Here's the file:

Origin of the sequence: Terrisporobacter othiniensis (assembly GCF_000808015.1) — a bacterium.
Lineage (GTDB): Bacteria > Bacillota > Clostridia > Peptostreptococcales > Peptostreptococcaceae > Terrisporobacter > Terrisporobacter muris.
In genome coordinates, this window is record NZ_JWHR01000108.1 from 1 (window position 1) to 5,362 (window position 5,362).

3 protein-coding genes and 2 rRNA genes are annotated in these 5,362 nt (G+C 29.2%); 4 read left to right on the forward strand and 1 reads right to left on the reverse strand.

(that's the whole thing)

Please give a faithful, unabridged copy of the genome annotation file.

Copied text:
Origin of the sequence: Terrisporobacter othiniensis (assembly GCF_000808015.1) — a bacterium.
Lineage (GTDB): Bacteria > Bacillota > Clostridia > Peptostreptococcales > Peptostreptococcaceae > Terrisporobacter > Terrisporobacter muris.
In genome coordinates, this window is record NZ_JWHR01000108.1 from 1 (window position 1) to 5,362 (window position 5,362).

3 protein-coding genes and 2 rRNA genes are annotated in these 5,362 nt (G+C 29.2%); 4 read left to right on the forward strand and 1 reads right to left on the reverse strand.